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April 15, 2013 | by  | in News |
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JustSpeak Have No Doubt

MPs and academics were locked into a forum held in Wellington last week, examining the cost of New Zealand’s reliance on the prison system.

The forum was the first of a three-part series of panel discussions on the prison system organised by JustSpeak, a group of young people interested in criminal-justice issues.

Last Thursday’s panel discussion lineup included Labour Party Justice Spokesperson Andrew Little, National MP Mark Mitchell, Victoria’s own Professor John Pratt, and Grant Burston, Crown Solicitor and expert in criminal procedure and the law of evidence.

JustSpeak member Julia Whaipooti chaired the forum, and kept the debate moving with the assistance of a bell to keep the speakers to time. The 100-strong crowd of mainly students and young professionals also had an opportunity to ask questions of the panel.

The panel agreed on a number of core issues: that effectively addressing the causes of crime must start in the very early years of a potential offender’s life, and the importance of rehabilitation. The case was made for prisons broadening their focus beyond just incarceration, as people will eventually be returning to normal society.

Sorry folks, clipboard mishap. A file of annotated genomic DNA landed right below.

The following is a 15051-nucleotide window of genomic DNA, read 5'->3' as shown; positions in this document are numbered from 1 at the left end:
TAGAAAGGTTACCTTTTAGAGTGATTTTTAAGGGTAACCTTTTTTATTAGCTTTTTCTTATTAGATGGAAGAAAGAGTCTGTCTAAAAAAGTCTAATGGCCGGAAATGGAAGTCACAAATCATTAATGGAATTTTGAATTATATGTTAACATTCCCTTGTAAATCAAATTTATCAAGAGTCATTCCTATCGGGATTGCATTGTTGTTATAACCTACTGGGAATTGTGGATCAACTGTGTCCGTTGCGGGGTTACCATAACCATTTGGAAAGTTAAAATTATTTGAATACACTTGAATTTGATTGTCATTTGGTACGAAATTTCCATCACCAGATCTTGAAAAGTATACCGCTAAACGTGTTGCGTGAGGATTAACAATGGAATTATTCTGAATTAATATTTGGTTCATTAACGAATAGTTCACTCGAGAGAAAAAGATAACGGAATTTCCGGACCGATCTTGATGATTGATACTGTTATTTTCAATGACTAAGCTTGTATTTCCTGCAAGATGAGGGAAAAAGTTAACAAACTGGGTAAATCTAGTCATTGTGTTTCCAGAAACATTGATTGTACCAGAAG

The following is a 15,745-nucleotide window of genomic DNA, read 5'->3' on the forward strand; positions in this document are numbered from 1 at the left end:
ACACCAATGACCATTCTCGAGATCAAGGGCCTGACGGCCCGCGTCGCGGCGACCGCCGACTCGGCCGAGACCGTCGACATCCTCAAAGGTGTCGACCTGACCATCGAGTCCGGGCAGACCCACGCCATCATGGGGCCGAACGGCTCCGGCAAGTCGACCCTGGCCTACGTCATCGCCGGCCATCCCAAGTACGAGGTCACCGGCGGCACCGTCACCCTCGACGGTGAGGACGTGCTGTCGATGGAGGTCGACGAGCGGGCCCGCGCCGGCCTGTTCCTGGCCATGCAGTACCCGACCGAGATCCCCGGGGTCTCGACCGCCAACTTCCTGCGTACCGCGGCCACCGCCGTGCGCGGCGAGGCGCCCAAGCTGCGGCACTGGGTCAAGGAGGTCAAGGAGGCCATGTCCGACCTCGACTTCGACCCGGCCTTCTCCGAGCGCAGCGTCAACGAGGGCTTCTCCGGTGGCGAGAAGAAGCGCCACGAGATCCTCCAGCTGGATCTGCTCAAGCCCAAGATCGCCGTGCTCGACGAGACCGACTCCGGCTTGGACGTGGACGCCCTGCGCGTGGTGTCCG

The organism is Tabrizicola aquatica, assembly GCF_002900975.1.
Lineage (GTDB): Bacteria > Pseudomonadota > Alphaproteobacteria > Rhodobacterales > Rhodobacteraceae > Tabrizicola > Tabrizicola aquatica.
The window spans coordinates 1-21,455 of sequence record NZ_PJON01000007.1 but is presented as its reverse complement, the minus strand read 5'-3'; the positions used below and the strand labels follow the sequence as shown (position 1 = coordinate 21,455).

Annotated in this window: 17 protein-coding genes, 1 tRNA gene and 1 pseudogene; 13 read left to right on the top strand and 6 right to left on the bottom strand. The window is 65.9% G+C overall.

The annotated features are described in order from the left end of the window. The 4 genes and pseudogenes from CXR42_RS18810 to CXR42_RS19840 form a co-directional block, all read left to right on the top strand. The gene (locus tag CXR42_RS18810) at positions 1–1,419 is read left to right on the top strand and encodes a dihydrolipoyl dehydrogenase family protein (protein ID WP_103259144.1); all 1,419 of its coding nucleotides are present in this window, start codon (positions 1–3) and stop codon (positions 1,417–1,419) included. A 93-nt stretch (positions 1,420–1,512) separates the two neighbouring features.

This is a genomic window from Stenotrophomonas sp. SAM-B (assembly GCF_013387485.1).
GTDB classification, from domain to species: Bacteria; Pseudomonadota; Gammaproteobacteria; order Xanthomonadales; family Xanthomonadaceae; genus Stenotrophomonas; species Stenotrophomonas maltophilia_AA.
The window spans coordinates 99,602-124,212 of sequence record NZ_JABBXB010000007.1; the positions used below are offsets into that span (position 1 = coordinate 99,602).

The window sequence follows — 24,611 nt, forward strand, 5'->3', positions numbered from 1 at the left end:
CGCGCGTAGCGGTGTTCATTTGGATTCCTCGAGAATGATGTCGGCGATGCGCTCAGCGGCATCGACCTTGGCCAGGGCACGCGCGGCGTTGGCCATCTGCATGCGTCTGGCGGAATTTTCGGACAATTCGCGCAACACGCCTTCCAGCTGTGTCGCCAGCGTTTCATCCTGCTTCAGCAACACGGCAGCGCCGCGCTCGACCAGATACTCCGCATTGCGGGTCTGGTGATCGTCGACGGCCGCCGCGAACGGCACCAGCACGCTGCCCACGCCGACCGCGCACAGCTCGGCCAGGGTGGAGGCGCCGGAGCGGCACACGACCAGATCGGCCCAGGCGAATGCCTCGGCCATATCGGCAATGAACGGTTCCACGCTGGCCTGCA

Views diverged on whether prisons worked for society, and whether they were cost-effective in terms of economic, social and moral costs. Pratt described prisons as a “moral and fiscal failure”, while Little believed that “prisons often perpetuate inequality and deprivation”.

However, two panel members disagreed; with Burston advocating the efficacy of prisons and Mitchell focussing on safety.

“Prisons are an effective form of punishment; they protect society from criminals because it is much harder to commit crimes when in prison,” claimed Burston.

“Obviously, removing dangerous people from society will make us safer,” said Mitchell.

An audience member and JustSpeak regular spoken to by Salient found the debate stimulating.

“[It’s good to get] insight into the prison system and the effects it has on society. One tends to think prison is for punishing criminals, but in some ways it can just become a university for crime.”

JustSpeak’s Wellington forums are held on the second Wednesday of every month in St John’s in the City. The next forum in the series
will address the daily realities of life in prison, while the June forum will explore alternative approaches to New Zealand’s prison system.

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Locked Out

: - SPONSORED - The first prisons in New Zealand were established in the 1840s, and there are now 18 prisons nationwide.¹ According to the Department of Corrections, the prison population was 10,035 in March — of which, 50.9% are Māori, 32.0% are Pākehā, 11.0% are Pasifika, a